The blog host was a marginal student who worked three jobs in college and took five years to earn a degree. The points are: 1) If the blog host, who apparently writes in the third person, can earn a degree, anybody can earn one, and 2) The NCAA's academic progress rate (APR) system is misnamed.
The intent was to track eligibility and retention. In short, it was set up to make sure athletes go to class and don't bolt or get booted from their teams. But the name gives the impression the system is about making sure students progress academically — becoming better students — when it is not. Like the blog host's UH tenure, it is about attendance and not intellectual escalation.
The APR starts off with the premise that each team has a perfect score until somebody leaves or is ineligible. It deducts a point for people who depart and an additional point for those leaving in poor academic standing. It does not reward good GPAs or a school's commitment. At UH, for instance, an incoming freshman can earn six credits before the start of the first semester by taking two classes in the bridge term during the summer. UH also provides a full ride — tuition, room and board, and a stipend — to a scholarship athlete for one summer session each year. In addition, the school provides tutors, counselors and study halls. That commitment, which is not unique at Division I schools, should be commended.
Of course, with a large group, there are those who won't stick around. Maybe it's a lack of transferrable credits. Maybe the school or program is not a good fit. Maybe certain classes are just too hard. The thing is,the measurement should be in whether a school is providing the resources and opportunity for an athlete to succeed in the classroom. Almost every school does that.
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It is interesting when the APR formula is applied to head coaches, with points deducted for not staying through their contracts. Of course, the problem is that would mean the only perfect score would go to a coach who retires in good standing after completing his contract. That would mean football's winningest coach, Joe Paterno, would not receive a perfect score.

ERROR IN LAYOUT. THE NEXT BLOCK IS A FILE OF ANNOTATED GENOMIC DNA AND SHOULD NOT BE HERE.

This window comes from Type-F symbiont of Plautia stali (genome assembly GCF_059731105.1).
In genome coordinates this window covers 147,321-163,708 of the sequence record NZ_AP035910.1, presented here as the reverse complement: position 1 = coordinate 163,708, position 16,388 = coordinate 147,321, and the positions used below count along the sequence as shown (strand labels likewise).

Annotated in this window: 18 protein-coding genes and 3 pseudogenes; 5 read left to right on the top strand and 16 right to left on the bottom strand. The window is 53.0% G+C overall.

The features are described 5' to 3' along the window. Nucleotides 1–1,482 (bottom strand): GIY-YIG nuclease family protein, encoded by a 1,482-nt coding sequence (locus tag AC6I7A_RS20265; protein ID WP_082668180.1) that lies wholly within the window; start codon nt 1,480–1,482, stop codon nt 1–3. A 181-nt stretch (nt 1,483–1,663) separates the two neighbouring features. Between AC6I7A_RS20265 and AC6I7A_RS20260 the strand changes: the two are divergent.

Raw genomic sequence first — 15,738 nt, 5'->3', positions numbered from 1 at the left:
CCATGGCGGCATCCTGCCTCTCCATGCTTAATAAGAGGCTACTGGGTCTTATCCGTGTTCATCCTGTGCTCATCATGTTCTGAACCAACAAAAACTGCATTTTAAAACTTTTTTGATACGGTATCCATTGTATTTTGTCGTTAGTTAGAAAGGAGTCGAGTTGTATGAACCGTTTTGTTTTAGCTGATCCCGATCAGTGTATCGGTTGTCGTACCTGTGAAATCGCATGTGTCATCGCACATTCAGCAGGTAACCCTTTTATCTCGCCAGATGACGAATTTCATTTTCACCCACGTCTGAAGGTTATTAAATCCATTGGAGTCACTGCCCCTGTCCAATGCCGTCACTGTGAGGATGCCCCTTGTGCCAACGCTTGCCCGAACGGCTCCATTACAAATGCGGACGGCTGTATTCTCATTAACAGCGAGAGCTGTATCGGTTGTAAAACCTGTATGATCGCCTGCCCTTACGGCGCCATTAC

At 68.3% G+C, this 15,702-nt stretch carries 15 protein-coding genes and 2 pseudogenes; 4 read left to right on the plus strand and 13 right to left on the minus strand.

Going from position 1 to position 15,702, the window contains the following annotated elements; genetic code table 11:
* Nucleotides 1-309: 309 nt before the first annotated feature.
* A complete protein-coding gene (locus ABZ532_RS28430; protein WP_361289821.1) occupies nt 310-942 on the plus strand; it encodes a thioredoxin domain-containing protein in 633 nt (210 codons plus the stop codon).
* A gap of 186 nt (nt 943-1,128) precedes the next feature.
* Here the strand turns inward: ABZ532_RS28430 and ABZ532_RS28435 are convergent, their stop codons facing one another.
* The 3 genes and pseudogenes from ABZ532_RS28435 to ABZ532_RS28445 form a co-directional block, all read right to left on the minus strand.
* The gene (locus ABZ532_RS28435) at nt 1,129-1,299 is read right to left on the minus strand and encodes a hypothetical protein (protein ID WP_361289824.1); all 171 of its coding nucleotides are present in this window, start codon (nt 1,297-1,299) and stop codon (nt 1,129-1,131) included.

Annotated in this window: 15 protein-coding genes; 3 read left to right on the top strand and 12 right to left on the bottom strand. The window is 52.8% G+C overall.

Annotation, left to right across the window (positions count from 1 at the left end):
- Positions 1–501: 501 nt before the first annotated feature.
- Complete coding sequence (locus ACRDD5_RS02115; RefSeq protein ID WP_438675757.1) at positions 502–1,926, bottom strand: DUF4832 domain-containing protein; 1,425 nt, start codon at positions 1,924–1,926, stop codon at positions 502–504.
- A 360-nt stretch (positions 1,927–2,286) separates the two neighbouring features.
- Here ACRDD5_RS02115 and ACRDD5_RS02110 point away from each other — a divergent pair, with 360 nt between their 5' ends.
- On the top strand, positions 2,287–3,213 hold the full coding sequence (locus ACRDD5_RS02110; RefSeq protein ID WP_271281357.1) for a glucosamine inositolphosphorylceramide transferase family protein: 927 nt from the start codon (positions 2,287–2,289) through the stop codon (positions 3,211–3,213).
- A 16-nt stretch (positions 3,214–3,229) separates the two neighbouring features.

Of the past four UH head football coaches, here are the retention percentages:
Bob Wagner — 90 percent (18 of 20 contracted semesters)
Fred vonAppen — 75 percent (six of eight)
June Jones — 94.4 percent (17 of 18)
Greg McMackin — 80 percent (eight of 10)
Now factoring the penalties, their APR-like scores would be:
Bob Wagner — 800
Fred vonAppen — 500
June Jones — 940
Greg McMackin — 600
The scores don't reflect their value. Each made significant contributions to the football program.
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Mahalo to Anthony Pollard for sending us photos of Royce Pollard's participation in the Jets' minicamp last week.
Here's Royce Pollard running a route against All-Pro cornerback Darrelle Revis:
Here's Pollard with a former Florida quarterback in the background:
Pollard and defensive tackle Sione Pouha:
Anthony Pollard and quarterback Mark Sanchez:
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Happy birthday to Midori7, a great neighbor and great person.